Farley Interlocking Pavingstones Is The First Local Company To Machine-Install Sustainable Concrete Pavers At Marrakesh County Club

Farley Interlocking Pavingstones Is The First Local Company To Machine-Install Sustainable Concrete Pavers At  Marrakesh County Club

PALM DESERT (Calif.) – In an innovative first for a local business, Farley Interlocking Paverstones is utilizing sophisticated machine-install technology at Marrakesh Country Club to install stylish, sustainable concrete pavers, replacing the asphalt streets, parking lots and entrance area.

Marrakesh, the iconic Moroccan architecture-influenced country club, is the first country club in the Coachella Valley to potentially replace all of their asphalt and use interlocking pavers that actually cost less over the life of the pavement.

“Pavers do not require resealing and will never crack, said Charissa Farley, owner of Farley Interlocking Pavingstones in Palm Desert. “We are particularly proud that Marrakesh and the City of Palm Desert are progressive in supporting the use of pavers, which are sustainable,” said Farley, a certified installer known as the “Queen of Pavers” in the industry.

She also credited Charles Greely of Dudek Engineering of Palm Desert in developing a water quality management plan to use permeable pavers to capture storm water, filter it and recharge to the underground aquifer. She said the machine-install process is capable of installing up to 4,000 square feet of pavers a day.

“We are the first local contractor to utilize machine install and are proud to bring this advanced technology to the valley,” she said. Overall, Farley Interlocking Pavers have installed over a million square feet of pavers in the valley and work with clients throughout Southern California. She said the commercial use of sustainable permeable pavers are catching on nationwide, noting that the City of Chicago has installed some 5 million square feet while Los Angeles is now planning to install a million square feet.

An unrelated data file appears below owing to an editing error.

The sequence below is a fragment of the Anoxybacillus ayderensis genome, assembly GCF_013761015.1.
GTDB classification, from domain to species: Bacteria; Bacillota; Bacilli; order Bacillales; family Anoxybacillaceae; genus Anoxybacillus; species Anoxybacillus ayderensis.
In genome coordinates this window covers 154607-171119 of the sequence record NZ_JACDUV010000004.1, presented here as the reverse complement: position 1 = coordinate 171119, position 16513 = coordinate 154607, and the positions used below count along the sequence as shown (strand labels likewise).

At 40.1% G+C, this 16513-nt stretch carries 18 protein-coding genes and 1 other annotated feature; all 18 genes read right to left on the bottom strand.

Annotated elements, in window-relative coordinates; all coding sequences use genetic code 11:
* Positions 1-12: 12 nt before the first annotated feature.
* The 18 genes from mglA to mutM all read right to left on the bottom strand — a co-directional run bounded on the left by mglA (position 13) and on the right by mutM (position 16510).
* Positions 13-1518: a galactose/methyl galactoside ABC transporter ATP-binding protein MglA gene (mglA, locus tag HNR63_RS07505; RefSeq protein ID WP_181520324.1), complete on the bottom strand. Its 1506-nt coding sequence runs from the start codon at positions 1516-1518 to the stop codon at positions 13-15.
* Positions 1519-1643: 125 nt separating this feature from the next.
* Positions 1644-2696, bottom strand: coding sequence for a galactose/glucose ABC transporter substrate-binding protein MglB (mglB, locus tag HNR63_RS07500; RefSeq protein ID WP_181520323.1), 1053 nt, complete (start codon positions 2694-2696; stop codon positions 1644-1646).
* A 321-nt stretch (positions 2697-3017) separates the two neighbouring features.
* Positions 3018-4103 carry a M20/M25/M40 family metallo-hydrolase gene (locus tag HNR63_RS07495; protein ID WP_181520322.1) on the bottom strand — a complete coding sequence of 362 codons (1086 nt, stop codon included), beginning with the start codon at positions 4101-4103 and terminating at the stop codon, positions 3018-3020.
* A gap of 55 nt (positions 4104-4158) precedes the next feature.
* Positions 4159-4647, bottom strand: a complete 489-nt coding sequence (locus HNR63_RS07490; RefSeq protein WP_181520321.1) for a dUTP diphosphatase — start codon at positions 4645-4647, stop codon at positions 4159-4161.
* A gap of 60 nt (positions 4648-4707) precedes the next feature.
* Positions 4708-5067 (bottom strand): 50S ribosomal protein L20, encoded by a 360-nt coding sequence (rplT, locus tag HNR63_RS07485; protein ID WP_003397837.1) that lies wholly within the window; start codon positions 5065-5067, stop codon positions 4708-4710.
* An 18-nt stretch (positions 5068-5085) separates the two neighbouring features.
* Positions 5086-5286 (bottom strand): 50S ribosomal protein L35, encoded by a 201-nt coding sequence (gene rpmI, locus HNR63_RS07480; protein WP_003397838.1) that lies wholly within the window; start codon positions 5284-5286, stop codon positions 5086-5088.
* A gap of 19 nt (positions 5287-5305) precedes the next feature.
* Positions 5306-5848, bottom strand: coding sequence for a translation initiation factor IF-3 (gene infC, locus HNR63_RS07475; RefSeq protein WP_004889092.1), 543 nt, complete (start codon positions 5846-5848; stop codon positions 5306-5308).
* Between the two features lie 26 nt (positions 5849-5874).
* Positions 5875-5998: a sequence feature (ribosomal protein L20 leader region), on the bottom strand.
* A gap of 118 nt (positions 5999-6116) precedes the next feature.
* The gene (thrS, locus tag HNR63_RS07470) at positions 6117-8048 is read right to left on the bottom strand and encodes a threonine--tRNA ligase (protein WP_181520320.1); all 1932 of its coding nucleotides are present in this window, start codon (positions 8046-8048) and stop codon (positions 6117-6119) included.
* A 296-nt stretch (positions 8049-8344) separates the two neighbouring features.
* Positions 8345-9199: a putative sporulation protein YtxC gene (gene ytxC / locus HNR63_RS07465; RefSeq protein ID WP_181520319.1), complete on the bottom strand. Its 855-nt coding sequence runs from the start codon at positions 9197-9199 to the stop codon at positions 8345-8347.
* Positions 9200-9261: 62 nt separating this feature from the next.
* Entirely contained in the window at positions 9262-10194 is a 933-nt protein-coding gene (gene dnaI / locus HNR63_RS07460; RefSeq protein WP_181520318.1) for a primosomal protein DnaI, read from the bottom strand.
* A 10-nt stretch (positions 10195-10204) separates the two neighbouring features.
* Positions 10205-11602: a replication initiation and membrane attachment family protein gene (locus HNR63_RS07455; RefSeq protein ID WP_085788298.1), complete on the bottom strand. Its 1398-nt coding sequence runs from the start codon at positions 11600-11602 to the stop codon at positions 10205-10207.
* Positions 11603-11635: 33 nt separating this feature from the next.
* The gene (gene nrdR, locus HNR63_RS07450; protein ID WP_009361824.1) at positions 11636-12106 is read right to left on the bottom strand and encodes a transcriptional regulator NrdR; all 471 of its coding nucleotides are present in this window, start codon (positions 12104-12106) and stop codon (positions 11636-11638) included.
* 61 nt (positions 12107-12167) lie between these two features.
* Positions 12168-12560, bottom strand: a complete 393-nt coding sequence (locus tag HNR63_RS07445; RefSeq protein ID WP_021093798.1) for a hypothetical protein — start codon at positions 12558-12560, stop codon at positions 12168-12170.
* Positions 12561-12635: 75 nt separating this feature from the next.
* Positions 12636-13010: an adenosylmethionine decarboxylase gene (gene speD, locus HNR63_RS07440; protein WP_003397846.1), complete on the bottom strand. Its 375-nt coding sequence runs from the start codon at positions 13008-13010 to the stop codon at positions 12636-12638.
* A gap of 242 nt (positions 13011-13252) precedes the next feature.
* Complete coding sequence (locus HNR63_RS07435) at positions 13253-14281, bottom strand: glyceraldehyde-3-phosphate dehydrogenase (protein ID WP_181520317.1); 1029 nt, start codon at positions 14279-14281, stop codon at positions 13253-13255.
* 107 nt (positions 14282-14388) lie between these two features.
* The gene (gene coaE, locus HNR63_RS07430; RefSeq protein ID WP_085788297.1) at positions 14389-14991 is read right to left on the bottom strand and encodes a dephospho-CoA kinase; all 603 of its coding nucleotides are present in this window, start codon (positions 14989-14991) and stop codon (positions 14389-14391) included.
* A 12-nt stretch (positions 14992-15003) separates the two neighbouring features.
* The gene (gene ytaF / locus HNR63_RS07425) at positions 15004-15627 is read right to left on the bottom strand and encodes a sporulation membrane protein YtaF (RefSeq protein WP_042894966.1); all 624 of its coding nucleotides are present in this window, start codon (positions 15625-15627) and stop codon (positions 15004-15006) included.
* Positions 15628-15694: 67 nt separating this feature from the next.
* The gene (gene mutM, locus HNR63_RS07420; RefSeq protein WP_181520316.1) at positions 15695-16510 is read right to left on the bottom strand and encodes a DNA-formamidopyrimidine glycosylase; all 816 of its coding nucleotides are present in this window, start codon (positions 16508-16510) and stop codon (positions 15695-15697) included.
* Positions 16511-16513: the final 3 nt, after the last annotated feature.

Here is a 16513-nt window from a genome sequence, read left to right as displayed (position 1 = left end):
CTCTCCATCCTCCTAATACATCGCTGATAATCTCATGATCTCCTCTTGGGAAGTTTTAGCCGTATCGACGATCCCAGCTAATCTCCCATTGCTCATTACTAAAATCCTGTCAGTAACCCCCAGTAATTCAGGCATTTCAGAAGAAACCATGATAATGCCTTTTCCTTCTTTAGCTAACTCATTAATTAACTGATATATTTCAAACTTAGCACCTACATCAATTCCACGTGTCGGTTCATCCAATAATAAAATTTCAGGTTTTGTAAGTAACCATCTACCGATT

Interlocking pavers have been used in landing areas of planes at the Hong Kong International Airport as well as the industrial world class ports such as the Port of Oakland, she said. “Changing the hardscape of this iconic country club really gives it a fresh look and completes the architectural integrity of this beautiful club with its salmon-pink sandstone walls and buildings,” Farley said. Vehicles can drive on pavers immediately after installation, too.

The “repaving” work began in July on Marrakesh, a 364-home development started in late1978 and known as the “Jewel in the Desert.” This major hardscape renovation is in anticipation of Marrakesh’s Designer Showcase Feb. 14-23, 2013 in conjunction with Palm Springs Modernism Week.

Marrakesh homes were designed by well-known architect John Elgin Woolf, who was influenced with the “Hollywood Regency” style of architecture. The homes range from 1,500 to 3,000 square feet.

“In this project, we have had to work within the constraints of the Moroccan influences and with the Hollywood Regency architecture,” Farley said. She pointed out that the familiar pink colored walls in Morocco is because of the red earth mixed with water used in building material.

Farley studies hardscapes in Europe such as Spanish tiles and cobble stones to create realistic looking pavers for her projects. Gary Fessenden, controller and assistant general manager for Marrakesh Country Club, said using pavers is aesthetically more pleasing than asphalt, increases property values for its residents and is financially advantageous to Marrakesh homeowners too.

“With pavers, homeowners don’t have to set aside large amounts of money in our reserves to pay for future repaving asphalt streets and slurry sealing in the future,” Fessenden said. “This is a huge investment in the future.”

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